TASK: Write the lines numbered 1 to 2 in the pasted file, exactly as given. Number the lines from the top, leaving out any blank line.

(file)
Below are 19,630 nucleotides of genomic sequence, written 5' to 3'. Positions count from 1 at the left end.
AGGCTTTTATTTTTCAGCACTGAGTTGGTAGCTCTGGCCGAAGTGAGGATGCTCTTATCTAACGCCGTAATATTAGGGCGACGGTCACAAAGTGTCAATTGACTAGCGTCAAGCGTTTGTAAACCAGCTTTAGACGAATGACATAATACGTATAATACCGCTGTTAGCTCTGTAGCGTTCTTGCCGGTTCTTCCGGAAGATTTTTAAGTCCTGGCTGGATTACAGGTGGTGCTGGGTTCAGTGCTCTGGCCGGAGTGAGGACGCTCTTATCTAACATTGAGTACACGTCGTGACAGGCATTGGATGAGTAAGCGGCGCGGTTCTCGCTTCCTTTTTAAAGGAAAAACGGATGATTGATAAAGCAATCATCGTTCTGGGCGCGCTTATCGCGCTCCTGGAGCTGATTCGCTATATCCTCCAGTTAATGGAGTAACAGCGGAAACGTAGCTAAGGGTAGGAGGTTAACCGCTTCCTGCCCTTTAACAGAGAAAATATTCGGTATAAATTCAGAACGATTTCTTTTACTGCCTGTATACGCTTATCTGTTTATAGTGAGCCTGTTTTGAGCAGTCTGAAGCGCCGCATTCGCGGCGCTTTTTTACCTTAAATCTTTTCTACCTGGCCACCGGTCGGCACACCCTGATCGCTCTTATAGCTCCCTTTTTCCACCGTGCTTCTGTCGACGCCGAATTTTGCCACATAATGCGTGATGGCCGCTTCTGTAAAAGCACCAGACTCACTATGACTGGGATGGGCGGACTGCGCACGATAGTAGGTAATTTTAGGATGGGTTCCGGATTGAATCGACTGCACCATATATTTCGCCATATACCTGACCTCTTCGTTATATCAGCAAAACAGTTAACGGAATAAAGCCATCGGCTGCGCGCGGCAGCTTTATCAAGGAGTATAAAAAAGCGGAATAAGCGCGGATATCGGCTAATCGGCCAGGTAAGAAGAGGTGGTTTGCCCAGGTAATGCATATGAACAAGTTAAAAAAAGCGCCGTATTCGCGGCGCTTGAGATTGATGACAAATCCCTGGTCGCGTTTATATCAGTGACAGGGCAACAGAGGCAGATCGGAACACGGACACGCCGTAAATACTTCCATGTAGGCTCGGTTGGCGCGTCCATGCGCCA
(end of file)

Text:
Below are 19,630 nucleotides of genomic sequence, written 5' to 3'. Positions count from 1 at the left end.
AGGCTTTTATTTTTCAGCACTGAGTTGGTAGCTCTGGCCGAAGTGAGGATGCTCTTATCTAACGCCGTAATATTAGGGCGACGGTCACAAAGTGTCAATTGACTAGCGTCAAGCGTTTGTAAACCAGCTTTAGACGAATGACATAATACGTATAATACCGCTGTTAGCTCTGTAGCGTTCTTGCCGGTTCTTCCGGAAGATTTTTAAGTCCTGGCTGGATTACAGGTGGTGCTGGGTTCAGTGCTCTGGCCGGAGTGAGGACGCTCTTATCTAACATTGAGTACACGTCGTGACAGGCATTGGATGAGTAAGCGGCGCGGTTCTCGCTTCCTTTTTAAAGGAAAAACGGATGATTGATAAAGCAATCATCGTTCTGGGCGCGCTTATCGCGCTCCTGGAGCTGATTCGCTATATCCTCCAGTTAATGGAGTAACAGCGGAAACGTAGCTAAGGGTAGGAGGTTAACCGCTTCCTGCCCTTTAACAGAGAAAATATTCGGTATAAATTCAGAACGATTTCTTTTACTGCCTGTATACGCTTATCTGTTTATAGTGAGCCTGTTTTGAGCAGTCTGAAGCGCCGCATTCGCGGCGCTTTTTTACCTTAAATCTTTTCTACCTGGCCACCGGTCGGCACACCCTGATCGCTCTTATAGCTCCCTTTTTCCACCGTGCTTCTGTCGACGCCGAATTTTGCCACATAATGCGTGATGGCCGCTTCTGTAAAAGCACCAGACTCACTATGACTGGGATGGGCGGACTGCGCACGATAGTAGGTAATTTTAGGATGGGTTCCGGATTGAATCGACTGCACCATATATTTCGCCATATACCTGACCTCTTCGTTATATCAGCAAAACAGTTAACGGAATAAAGCCATCGGCTGCGCGCGGCAGCTTTATCAAGGAGTATAAAAAAGCGGAATAAGCGCGGATATCGGCTAATCGGCCAGGTAAGAAGAGGTGGTTTGCCCAGGTAATGCATATGAACAAGTTAAAAAAAGCGCCGTATTCGCGGCGCTTGAGATTGATGACAAATCCCTGGTCGCGTTTATATCAGTGACAGGGCAACAGAGGCAGATCGGAACACGGACACGCCGTAAATACTTCCATGTAGGCTCGGTTGGCGCGTCCATGCGCCA